To tell A story, you don’t have to tell ALL the stories.
Let me explain. Say you’re telling the story of a doctor who goes to Mexico to help out after a horrible hurricane. The main point of the story is how this work changed her, made her see how shallow her life in the U.S. has been, and made her want to start a non-profit foundation to help bring micro loans to the poverty stricken area. It’s a fairly good story.
Quiz time: What parts of her story are essential to this overall story?
A. Her relationship with her mother as a child.
B. Her relationship with her grown children now.
C. Her medical school training and years of internships and residencies.
D. Her dislike of outdoor toilets and how she was traumatized as a child by an outhouse.
E. None of the above.
F. All of the above.
The answer is E. Or F. Am I confusing you?
Okay. Let’s look at each situation in a case by case way.
Obviously, anyone’s relationship with their mother is important to who they are now, even fictional characters. But do we need to know about this character’s childhood mother issues in order to read her current story about medicine in poor areas of Mexico? I vote no. So, if you have a bunch of backstory about your character, it’s probably important to you as the author in order to fully know and understand your character, but your reader—the reader of this particular story—doesn’t need all that information. Cut it. (Now, if you want to tell the story of this character’s childhood and her relationship with her mother, then leave out the part about her growing up and going to Mexico to help people.)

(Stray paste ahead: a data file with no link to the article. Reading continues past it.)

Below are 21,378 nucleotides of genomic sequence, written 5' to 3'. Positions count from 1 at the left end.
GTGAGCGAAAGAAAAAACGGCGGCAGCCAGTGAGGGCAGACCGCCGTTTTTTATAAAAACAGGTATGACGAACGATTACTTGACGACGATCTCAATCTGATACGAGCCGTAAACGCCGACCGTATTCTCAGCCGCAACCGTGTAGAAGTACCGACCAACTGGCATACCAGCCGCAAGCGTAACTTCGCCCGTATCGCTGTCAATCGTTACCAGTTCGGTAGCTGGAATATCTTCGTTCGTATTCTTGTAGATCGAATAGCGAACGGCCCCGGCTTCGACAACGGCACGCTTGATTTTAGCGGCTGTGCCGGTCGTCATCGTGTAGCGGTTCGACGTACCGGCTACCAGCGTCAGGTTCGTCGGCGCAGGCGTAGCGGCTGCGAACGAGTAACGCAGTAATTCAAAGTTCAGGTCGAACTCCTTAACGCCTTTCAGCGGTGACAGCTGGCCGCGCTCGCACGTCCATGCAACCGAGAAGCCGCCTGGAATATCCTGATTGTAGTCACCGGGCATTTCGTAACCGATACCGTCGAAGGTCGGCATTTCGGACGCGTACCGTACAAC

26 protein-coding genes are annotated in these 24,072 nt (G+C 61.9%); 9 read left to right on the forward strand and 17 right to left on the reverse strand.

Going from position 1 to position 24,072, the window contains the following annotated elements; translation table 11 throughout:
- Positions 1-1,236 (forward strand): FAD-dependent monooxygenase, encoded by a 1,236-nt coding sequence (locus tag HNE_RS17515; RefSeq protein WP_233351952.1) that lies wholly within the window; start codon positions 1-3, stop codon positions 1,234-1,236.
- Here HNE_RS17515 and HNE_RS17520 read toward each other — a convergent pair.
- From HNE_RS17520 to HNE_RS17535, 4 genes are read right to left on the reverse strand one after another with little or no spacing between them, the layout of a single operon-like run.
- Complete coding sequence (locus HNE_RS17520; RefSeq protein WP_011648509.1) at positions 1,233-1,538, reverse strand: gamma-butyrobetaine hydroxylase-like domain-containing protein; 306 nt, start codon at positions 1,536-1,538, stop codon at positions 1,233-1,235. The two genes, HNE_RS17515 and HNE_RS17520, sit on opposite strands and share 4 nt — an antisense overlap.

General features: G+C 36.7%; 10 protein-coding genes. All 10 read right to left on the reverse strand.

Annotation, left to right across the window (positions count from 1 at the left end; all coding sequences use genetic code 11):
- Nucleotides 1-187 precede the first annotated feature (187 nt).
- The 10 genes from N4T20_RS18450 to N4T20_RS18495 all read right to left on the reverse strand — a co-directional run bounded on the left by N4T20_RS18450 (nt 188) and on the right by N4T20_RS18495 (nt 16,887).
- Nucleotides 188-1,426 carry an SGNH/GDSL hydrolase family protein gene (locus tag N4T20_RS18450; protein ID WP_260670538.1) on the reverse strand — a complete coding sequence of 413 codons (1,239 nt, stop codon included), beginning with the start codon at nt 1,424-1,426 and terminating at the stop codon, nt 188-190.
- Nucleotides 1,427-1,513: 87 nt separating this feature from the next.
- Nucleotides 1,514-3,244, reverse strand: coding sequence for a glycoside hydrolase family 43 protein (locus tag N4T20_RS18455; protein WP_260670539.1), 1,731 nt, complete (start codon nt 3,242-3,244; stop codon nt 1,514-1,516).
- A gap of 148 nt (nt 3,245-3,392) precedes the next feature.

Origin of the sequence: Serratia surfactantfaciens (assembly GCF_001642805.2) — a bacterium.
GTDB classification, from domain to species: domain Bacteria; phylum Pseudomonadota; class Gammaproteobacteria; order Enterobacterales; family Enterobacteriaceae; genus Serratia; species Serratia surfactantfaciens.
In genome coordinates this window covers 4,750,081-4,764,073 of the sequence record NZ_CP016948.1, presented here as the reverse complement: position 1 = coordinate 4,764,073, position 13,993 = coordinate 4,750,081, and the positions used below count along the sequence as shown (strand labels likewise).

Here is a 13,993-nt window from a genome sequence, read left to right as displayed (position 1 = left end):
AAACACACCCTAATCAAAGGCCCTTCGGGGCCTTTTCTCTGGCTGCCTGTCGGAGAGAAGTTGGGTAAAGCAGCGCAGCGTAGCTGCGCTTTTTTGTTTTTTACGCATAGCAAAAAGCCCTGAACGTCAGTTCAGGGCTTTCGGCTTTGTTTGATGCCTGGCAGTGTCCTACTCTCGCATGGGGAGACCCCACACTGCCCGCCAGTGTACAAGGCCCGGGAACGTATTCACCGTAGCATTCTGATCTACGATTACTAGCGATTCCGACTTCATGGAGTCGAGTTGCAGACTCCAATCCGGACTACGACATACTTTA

The character’s relationship with her grown children in the present day may or may not be important to the story. But I tend to think it’s not that important. I mean, the children are grown. Presumably, this is part of the reason this woman has the time and freedom to go be a doctor to poor hurricane victims in Mexico. Her children probably don’t need her much. However, if they are helping her start her foundation, well, that might be a necessary part of the story. But then again, we probably don’t need to hear everything about the children from conception to preschool Christmas pageants to their soccer prowess. Unless of course, soccer plays an integral role in the developing foundation’s goals to help the children by giving them soccer fields or something. So include only the bits and pieces of their life stories that matter to the current story. Or don’t include them at all, because the reader will probably infer them through the actions, words, and biases of the characters as they are now.
Medical training is only important to the story in as much as we need to know this character is a licensed medical doctor. Beyond that, we really don’t need to hear about all the late nights she spent in the hospital where she did her residency. This story isn’t about her med school years, it’s about now, in Mexico. All we need to know is that she’s a doctor.
Answer D, dislike of outdoor toilets, might be of use to the story, as it’s highly likely that there is no indoor plumbing where she goes in Mexico. Or if there was, it has likely been knocked out by the hurricane. Once again, though, we probably don’t need to know the whole sordid story of the childhood trauma that caused this dislike—whether it was a spider, a rattlesnake, or a creepy uncle. The character can allude to the trauma in a humorous moment when she first has to pee on site in Mexico. ‘Nuf said.
Most of us write way more backstory in our first draft than we need. That’s okay, because we need to get to know our character and her world. But as soon as that first draft is done, you can feel free to cut all that backstory in favor of giving us more details of the current, more interesting story.
So. . .um. . .I have some scenes I need to go cut.